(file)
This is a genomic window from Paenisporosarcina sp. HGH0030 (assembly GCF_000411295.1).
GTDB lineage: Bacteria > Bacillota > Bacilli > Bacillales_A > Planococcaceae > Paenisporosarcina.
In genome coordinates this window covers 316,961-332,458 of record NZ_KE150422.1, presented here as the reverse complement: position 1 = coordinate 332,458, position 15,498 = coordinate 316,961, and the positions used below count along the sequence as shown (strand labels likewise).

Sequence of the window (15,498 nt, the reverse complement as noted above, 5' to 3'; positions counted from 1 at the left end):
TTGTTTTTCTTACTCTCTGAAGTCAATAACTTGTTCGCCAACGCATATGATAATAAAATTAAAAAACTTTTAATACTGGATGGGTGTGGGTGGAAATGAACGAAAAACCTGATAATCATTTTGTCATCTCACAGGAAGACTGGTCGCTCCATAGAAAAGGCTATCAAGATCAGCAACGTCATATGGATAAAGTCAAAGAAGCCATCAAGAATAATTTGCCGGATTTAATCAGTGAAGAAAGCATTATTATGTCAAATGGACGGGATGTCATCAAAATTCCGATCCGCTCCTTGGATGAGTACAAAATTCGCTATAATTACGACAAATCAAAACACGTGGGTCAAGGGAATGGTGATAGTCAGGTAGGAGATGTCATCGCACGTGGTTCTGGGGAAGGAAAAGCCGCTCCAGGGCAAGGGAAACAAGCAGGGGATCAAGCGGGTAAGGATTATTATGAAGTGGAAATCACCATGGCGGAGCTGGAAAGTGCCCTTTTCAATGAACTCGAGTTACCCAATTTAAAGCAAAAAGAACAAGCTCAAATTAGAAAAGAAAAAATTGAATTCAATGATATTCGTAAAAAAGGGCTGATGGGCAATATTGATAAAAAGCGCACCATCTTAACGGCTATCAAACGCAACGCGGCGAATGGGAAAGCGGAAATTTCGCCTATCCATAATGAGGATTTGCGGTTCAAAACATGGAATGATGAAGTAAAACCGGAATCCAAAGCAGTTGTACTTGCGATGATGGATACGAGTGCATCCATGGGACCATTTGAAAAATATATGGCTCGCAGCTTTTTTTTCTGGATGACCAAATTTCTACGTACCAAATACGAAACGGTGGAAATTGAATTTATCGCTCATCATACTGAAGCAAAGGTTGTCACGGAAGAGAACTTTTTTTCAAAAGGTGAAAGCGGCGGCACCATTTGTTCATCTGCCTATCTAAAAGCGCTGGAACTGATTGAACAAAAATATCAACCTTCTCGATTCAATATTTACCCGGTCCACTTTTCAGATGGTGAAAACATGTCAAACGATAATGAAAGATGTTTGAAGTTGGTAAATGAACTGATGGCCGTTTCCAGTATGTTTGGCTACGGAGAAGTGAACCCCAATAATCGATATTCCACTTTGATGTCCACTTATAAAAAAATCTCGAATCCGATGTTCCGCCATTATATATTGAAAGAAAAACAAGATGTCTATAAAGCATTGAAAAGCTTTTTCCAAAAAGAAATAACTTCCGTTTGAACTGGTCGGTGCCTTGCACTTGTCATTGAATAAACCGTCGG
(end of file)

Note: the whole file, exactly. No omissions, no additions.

This is a genomic window from Paenisporosarcina sp. HGH0030 (assembly GCF_000411295.1).
GTDB lineage: Bacteria > Bacillota > Bacilli > Bacillales_A > Planococcaceae > Paenisporosarcina.
In genome coordinates this window covers 316,961-332,458 of record NZ_KE150422.1, presented here as the reverse complement: position 1 = coordinate 332,458, position 15,498 = coordinate 316,961, and the positions used below count along the sequence as shown (strand labels likewise).

Sequence of the window (15,498 nt, the reverse complement as noted above, 5' to 3'; positions counted from 1 at the left end):
TTGTTTTTCTTACTCTCTGAAGTCAATAACTTGTTCGCCAACGCATATGATAATAAAATTAAAAAACTTTTAATACTGGATGGGTGTGGGTGGAAATGAACGAAAAACCTGATAATCATTTTGTCATCTCACAGGAAGACTGGTCGCTCCATAGAAAAGGCTATCAAGATCAGCAACGTCATATGGATAAAGTCAAAGAAGCCATCAAGAATAATTTGCCGGATTTAATCAGTGAAGAAAGCATTATTATGTCAAATGGACGGGATGTCATCAAAATTCCGATCCGCTCCTTGGATGAGTACAAAATTCGCTATAATTACGACAAATCAAAACACGTGGGTCAAGGGAATGGTGATAGTCAGGTAGGAGATGTCATCGCACGTGGTTCTGGGGAAGGAAAAGCCGCTCCAGGGCAAGGGAAACAAGCAGGGGATCAAGCGGGTAAGGATTATTATGAAGTGGAAATCACCATGGCGGAGCTGGAAAGTGCCCTTTTCAATGAACTCGAGTTACCCAATTTAAAGCAAAAAGAACAAGCTCAAATTAGAAAAGAAAAAATTGAATTCAATGATATTCGTAAAAAAGGGCTGATGGGCAATATTGATAAAAAGCGCACCATCTTAACGGCTATCAAACGCAACGCGGCGAATGGGAAAGCGGAAATTTCGCCTATCCATAATGAGGATTTGCGGTTCAAAACATGGAATGATGAAGTAAAACCGGAATCCAAAGCAGTTGTACTTGCGATGATGGATACGAGTGCATCCATGGGACCATTTGAAAAATATATGGCTCGCAGCTTTTTTTTCTGGATGACCAAATTTCTACGTACCAAATACGAAACGGTGGAAATTGAATTTATCGCTCATCATACTGAAGCAAAGGTTGTCACGGAAGAGAACTTTTTTTCAAAAGGTGAAAGCGGCGGCACCATTTGTTCATCTGCCTATCTAAAAGCGCTGGAACTGATTGAACAAAAATATCAACCTTCTCGATTCAATATTTACCCGGTCCACTTTTCAGATGGTGAAAACATGTCAAACGATAATGAAAGATGTTTGAAGTTGGTAAATGAACTGATGGCCGTTTCCAGTATGTTTGGCTACGGAGAAGTGAACCCCAATAATCGATATTCCACTTTGATGTCCACTTATAAAAAAATCTCGAATCCGATGTTCCGCCATTATATATTGAAAGAAAAACAAGATGTCTATAAAGCATTGAAAAGCTTTTTCCAAAAAGAAATAACTTCCGTTTGAACTGGTCGGTGCCTTGCACTTGTCATTGAATAAACCGTCGG